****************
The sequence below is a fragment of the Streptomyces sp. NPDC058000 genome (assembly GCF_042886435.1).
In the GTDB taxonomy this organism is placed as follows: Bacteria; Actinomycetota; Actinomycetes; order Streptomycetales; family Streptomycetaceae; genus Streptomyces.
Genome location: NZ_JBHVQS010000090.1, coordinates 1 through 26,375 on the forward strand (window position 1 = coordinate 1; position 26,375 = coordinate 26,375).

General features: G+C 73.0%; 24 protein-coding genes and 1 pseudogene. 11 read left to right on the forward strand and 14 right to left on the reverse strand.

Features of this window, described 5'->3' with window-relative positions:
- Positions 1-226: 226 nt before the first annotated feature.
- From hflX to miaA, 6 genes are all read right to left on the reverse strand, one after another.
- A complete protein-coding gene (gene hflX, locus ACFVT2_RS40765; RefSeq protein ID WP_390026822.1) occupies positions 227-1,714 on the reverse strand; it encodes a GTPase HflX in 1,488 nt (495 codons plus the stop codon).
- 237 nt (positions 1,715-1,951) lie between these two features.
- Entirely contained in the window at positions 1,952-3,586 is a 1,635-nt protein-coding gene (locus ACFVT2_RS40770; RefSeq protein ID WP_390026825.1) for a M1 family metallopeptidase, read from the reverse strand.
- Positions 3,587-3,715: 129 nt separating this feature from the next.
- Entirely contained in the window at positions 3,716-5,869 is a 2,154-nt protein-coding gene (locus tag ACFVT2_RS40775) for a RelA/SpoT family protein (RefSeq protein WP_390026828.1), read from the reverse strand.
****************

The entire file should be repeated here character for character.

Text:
The sequence below is a fragment of the Streptomyces sp. NPDC058000 genome (assembly GCF_042886435.1).
In the GTDB taxonomy this organism is placed as follows: Bacteria; Actinomycetota; Actinomycetes; order Streptomycetales; family Streptomycetaceae; genus Streptomyces.
Genome location: NZ_JBHVQS010000090.1, coordinates 1 through 26,375 on the forward strand (window position 1 = coordinate 1; position 26,375 = coordinate 26,375).

General features: G+C 73.0%; 24 protein-coding genes and 1 pseudogene. 11 read left to right on the forward strand and 14 right to left on the reverse strand.

Features of this window, described 5'->3' with window-relative positions:
- Positions 1-226: 226 nt before the first annotated feature.
- From hflX to miaA, 6 genes are all read right to left on the reverse strand, one after another.
- A complete protein-coding gene (gene hflX, locus ACFVT2_RS40765; RefSeq protein ID WP_390026822.1) occupies positions 227-1,714 on the reverse strand; it encodes a GTPase HflX in 1,488 nt (495 codons plus the stop codon).
- 237 nt (positions 1,715-1,951) lie between these two features.
- Entirely contained in the window at positions 1,952-3,586 is a 1,635-nt protein-coding gene (locus ACFVT2_RS40770; RefSeq protein ID WP_390026825.1) for a M1 family metallopeptidase, read from the reverse strand.
- Positions 3,587-3,715: 129 nt separating this feature from the next.
- Entirely contained in the window at positions 3,716-5,869 is a 2,154-nt protein-coding gene (locus tag ACFVT2_RS40775) for a RelA/SpoT family protein (RefSeq protein WP_390026828.1), read from the reverse strand.